1 in 5 UK care homes fail standards: Report
A report says one in five care homes for the elderly in England fail to meet national standards for safety and care.
The study conducted by healthcare analysts LaingBuisson and published in British media on Sunday showed that 20 percent of 9,816 care homes investigated had failed to meet the primary quality measures.
Among the inadequate findings were cases of care homes being deemed unsafe, not caring enough or poorly managed.
The report presented examples of care homes where residents were given wrong medications by the care takers and other homes had insufficient or poorly trained staff.
According to the report, the findings meant 73,000 British elderly were living in care homes where service is deemed substandard.
Britain’s care watchdog the Care Quality Commission (CQC) called the findings “disappointing,” with its deputy chief inspector for the northern region, Debbie Westhead, saying, “The primary responsibility for providing good care lies with the provider. They should know their shortfalls and put those right.”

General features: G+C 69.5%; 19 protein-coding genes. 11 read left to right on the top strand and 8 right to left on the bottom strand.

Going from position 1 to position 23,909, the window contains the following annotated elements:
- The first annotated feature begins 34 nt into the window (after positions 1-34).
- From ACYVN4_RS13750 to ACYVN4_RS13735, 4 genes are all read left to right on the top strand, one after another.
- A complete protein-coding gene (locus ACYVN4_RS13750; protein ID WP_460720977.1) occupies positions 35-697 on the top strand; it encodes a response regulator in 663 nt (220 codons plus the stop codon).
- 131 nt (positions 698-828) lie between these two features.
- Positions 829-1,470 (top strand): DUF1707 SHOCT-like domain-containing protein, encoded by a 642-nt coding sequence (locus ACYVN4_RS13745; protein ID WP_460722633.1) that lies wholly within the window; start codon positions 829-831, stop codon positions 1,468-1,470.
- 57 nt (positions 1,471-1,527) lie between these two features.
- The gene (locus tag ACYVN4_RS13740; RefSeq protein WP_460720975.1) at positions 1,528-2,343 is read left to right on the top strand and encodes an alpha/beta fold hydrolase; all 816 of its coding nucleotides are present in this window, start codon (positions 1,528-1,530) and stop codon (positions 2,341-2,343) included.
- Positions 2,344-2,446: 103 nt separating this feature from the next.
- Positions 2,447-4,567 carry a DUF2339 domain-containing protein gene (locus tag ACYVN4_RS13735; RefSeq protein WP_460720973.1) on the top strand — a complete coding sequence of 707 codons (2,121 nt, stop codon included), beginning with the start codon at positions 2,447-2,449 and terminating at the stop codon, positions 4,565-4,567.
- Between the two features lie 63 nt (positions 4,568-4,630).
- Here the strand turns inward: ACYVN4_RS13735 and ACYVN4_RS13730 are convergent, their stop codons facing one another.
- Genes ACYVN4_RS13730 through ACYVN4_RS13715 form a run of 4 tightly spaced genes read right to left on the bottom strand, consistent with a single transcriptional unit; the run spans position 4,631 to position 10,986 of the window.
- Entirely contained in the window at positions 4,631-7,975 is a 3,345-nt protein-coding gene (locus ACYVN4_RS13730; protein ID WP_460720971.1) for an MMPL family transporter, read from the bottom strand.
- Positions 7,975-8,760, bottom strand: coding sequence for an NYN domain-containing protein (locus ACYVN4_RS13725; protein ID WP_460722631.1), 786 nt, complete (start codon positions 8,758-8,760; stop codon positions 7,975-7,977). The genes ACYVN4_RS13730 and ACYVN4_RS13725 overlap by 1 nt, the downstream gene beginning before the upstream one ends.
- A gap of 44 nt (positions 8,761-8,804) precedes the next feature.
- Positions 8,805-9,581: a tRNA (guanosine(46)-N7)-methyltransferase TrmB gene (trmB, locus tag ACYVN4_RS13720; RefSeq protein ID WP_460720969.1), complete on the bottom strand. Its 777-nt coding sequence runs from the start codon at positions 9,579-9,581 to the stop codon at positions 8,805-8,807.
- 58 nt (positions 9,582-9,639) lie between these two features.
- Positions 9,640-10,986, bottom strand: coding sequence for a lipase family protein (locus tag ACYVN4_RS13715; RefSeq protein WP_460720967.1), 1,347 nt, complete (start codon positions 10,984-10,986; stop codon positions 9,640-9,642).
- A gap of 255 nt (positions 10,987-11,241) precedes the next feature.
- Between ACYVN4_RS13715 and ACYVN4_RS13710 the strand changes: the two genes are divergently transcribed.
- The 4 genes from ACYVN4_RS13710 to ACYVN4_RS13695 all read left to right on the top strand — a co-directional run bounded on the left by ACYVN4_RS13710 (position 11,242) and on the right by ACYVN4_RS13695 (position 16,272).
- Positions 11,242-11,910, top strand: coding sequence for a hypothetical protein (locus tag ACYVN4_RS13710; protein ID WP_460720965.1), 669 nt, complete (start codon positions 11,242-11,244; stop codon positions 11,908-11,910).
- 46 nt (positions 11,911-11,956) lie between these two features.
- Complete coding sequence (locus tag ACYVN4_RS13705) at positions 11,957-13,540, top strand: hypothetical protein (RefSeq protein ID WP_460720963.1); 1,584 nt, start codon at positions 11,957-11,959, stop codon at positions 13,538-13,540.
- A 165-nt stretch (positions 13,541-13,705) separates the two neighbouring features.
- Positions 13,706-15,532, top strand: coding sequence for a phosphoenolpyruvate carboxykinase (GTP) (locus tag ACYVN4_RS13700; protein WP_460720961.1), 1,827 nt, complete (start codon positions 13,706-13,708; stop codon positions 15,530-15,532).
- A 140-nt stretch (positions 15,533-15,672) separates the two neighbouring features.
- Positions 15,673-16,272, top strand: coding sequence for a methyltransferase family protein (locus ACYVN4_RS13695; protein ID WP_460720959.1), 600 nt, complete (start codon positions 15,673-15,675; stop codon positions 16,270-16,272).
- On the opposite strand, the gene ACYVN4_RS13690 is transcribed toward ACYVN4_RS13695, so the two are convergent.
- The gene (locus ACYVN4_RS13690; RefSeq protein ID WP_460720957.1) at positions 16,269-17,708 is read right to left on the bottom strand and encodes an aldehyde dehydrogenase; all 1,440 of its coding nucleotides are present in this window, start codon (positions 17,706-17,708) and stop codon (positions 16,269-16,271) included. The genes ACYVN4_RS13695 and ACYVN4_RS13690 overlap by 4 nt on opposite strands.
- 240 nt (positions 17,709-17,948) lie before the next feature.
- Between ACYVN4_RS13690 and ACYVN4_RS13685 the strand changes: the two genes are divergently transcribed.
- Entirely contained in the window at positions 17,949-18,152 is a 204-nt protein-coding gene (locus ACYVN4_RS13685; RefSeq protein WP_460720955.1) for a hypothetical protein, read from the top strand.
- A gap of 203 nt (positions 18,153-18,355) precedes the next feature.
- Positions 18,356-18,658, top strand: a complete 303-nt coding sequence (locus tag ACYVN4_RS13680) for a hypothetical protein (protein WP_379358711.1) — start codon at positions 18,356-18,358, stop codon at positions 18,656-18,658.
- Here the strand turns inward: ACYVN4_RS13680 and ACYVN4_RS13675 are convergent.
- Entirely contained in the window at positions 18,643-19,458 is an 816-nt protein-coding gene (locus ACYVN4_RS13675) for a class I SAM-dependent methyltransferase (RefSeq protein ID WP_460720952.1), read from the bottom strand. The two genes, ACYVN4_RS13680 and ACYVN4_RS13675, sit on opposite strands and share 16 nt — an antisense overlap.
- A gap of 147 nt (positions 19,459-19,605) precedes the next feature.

The report comes just over a week after a separate study showed that spending on care for the elderly in Britain has plummet by 20 percent over the past decade from £1,188 per person in 2003-4 to £951 in 2013-14.
Official figures show that there are 420,000 people living in care and nursing homes across the UK, with nearly one million others getting help in their own home.
Political activist and commentator Chris Bambery recently told Press TV that the Tory-led coalition government’s spending cuts were to be blamed for the deteriorating situation of the aging population across the UK.
Bambery added that the situation for UK’s elderly would likely continue to worsen as the government is committed to its austerity measures.
The current UK government led by David Cameron launched austerity measures when it came to power in 2010 in a bid to tackle the country’s mounting debt and sluggish growth, but the policies have sparked public protests in recent years.